Online booking platform Hostelworld posts loss for second consecutive year
Hostelworld posts a loss for the second consecutive year as Covid-19 restrictions and uncertainty leave many reluctant to book overseas holidays
- The booking platform made a loss of 36 million euros last year and a loss of 46.9 million euros in 2020
- Hostelworld President: 2021 has been “another year of unprecedented challenge”
- Trade resumed as vaccination programs eased restrictions
Hostelworld recorded another major loss as the accommodation and tourism industries continued to face significant disruption from the coronavirus pandemic.
Strict restrictions on international travel and uncertainty over overseas holidays saw the online booking platform post a €36m (£30.3m) loss last year , after having already recorded a loss of 46.9 million euros in 2020.
The Dublin-based company noted that trade had recovered well as the rollout of vaccination programs helped ease restrictions, but overall net bookings remained nearly 80% below pre-pandemic volumes.
Empty: Strict restrictions on international travel and uncertainty over overseas vacations meant the online booking platform posted a loss of 36 million euros last year
Net revenues were also around four-fifths below their 2019 levels after rising just 10% last year, largely due to the severe crackdown on trade by much stricter Covid-19 regulations in Asia and in Oceania.
And while total revenues increased, this rebound was dampened by revenues from advertising and ancillary services which fell by more than 90% to just €52,000.
Hostelworld Chairman Michael Cawley admitted that 2021 had been “another year of unprecedented challenges for our business” and the wider travel industry, and said the outlook remained uncertain.
Bookings in southern Europe were further impacted in late November and December by the reintroduction of travel restrictions in response to the emergence of the Omicron variant.
Just before that, the group noted that demand from destinations in this region was trading at 60-80% of its 2019 levels, having rebounded significantly over the summer period.
The strongest recovery in orders was seen in Central America, where the website saw bookings surpass their pre-pandemic volumes in the second half of the year and average 75% in 2021.
Recovery: “Current trends are encouraging and suggest that net bookings will continue to recover towards 2019 levels,” noted Hostelworld Group.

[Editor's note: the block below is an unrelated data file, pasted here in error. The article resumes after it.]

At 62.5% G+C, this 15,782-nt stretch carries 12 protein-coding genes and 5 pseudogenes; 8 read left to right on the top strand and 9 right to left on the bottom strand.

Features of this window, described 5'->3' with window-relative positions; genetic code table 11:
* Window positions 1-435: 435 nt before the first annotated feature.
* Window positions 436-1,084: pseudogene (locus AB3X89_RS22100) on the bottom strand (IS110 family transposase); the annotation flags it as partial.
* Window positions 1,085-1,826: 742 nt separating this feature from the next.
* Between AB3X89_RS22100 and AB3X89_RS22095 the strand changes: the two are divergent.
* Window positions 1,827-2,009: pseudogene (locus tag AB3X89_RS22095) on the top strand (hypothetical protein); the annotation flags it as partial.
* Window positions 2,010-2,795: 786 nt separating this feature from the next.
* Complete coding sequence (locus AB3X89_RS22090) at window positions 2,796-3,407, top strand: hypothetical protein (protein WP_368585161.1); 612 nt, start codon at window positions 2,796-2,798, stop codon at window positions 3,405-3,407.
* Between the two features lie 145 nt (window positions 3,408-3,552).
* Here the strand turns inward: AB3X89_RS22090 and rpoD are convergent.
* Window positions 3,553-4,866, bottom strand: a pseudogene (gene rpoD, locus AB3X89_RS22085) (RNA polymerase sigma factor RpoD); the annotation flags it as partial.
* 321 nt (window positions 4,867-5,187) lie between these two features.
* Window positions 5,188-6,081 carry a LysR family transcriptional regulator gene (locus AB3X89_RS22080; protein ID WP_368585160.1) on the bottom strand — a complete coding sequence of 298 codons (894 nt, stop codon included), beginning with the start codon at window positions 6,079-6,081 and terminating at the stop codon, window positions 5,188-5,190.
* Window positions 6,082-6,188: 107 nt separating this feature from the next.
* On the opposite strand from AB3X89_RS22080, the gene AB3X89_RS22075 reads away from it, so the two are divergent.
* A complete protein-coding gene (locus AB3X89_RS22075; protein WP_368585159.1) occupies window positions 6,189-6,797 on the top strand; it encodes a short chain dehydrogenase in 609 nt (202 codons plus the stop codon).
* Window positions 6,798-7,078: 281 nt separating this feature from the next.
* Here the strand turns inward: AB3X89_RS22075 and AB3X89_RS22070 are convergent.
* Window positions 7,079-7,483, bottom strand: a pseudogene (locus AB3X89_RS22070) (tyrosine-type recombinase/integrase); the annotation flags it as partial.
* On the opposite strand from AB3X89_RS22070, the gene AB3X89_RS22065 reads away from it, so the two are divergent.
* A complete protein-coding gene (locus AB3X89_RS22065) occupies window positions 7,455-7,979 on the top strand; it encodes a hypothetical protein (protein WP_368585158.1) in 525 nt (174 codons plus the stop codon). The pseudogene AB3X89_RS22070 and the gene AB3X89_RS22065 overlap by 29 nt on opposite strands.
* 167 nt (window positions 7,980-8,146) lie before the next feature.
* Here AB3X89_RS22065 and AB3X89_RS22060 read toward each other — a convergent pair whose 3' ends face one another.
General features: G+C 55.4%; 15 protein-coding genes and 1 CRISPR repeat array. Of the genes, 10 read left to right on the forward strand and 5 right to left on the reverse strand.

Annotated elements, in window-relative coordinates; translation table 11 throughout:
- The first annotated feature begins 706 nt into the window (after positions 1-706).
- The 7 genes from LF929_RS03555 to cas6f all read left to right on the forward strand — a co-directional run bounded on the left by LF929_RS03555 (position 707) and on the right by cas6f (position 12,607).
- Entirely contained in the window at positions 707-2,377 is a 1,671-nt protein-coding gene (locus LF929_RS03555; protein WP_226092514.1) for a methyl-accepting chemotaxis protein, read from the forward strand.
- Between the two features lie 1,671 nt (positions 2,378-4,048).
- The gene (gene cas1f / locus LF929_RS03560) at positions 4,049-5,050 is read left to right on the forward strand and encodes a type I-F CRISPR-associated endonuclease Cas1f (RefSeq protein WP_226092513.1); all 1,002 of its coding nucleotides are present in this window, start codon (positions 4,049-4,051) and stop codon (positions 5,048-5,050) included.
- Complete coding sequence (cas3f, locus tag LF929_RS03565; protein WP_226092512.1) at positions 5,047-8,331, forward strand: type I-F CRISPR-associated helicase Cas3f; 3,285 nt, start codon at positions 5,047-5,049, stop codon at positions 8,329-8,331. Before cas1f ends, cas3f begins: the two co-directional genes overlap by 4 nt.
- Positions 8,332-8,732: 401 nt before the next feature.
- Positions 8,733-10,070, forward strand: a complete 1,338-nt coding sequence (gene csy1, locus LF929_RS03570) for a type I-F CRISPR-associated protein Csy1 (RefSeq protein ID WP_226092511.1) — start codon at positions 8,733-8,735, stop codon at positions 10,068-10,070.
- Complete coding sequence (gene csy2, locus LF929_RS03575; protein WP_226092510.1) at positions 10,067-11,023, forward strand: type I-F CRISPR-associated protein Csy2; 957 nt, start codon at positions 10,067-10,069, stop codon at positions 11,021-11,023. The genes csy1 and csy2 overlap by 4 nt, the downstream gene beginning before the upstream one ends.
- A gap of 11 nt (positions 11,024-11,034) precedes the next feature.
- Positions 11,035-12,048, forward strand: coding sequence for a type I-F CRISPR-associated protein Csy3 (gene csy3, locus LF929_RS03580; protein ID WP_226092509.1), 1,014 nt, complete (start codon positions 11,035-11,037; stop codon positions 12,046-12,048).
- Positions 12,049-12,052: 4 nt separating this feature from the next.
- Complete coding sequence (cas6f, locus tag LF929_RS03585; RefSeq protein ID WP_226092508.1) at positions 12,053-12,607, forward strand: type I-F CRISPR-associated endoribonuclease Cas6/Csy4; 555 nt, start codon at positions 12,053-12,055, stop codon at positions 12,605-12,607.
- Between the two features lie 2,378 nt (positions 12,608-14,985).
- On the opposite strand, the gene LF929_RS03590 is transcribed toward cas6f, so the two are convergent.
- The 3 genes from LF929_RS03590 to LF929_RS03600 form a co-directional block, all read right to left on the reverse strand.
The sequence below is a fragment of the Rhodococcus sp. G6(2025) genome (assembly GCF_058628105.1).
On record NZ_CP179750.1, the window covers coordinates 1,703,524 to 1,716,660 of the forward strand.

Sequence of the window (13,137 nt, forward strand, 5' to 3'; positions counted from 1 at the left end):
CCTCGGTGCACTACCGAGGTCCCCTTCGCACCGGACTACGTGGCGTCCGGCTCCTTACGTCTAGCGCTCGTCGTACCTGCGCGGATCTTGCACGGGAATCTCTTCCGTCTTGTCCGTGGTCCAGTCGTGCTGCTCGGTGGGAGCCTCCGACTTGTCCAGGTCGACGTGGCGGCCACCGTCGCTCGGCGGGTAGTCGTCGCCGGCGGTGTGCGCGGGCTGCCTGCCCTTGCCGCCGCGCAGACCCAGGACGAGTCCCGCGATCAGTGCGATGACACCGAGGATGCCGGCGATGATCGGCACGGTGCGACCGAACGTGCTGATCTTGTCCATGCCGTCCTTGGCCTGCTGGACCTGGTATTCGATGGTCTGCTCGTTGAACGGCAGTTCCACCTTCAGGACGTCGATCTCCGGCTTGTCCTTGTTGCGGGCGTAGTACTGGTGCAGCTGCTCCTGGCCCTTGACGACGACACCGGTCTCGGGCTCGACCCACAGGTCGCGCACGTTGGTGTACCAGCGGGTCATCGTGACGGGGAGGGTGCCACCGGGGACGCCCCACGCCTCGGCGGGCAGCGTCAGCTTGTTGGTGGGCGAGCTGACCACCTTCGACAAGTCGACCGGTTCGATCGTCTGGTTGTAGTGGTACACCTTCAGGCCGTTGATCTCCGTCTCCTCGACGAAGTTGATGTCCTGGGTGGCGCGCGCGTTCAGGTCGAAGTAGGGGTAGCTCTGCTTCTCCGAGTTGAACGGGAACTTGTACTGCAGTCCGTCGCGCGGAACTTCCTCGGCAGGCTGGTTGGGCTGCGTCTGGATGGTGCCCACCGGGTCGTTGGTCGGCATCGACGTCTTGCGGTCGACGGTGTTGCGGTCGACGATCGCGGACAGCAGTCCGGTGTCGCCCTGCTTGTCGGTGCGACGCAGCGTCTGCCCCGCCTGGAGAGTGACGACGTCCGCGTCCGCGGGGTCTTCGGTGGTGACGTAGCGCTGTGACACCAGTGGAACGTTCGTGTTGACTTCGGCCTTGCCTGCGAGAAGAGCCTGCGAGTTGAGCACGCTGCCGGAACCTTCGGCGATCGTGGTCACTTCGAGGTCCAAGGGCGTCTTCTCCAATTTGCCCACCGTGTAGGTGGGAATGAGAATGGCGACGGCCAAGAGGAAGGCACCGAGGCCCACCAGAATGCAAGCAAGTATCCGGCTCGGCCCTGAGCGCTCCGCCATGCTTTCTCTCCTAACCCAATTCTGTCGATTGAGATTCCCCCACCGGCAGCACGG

This helped its total revenue across the Americas increase by €1.4 million to €5.2 million, while it jumped 46% to €10.7 million. euros in Europe, offsetting a decline of more than three quarters in Asia, Africa and Oceania.
Additionally, the average amount customers paid for a booking jumped 30% to €12.11 – 14 cents more than pre-pandemic levels – after falling 22% in 2020.
Hostelworld said this was due to a greater share of bookings from higher value destinations such as Europe and North America, longer booking stays, better geographic distribution and an increase underlying bed prices.
However, the company spent more on marketing as a share of revenue due to the high rate of cancellations and lower conversion rates in places where travel restrictions remain in place.
Total expenses were also affected by €3.3 million from a five-year term credit facility entered into with HPS Investment Partners thirteen months ago and €2.2 million from transactions whose payment is share-based.
Still, the group noted that the direct margin – net revenue minus direct marketing costs – has continued to recover this year, as have weekly net bookings and revenue, alongside easing restrictions and rising confidence. consumers.
He remarked: “The year has started well and confidence in the ability to travel freely is growing. Current trends are encouraging and suggest that net bookings will continue to recover towards 2019 levels, barring any further escalation of the conflict in Ukraine or other unforeseen events.
Shares of Hostelworld rose 7% to 78.3p late Thursday afternoon, although their value has fallen more than 60% in the past three years.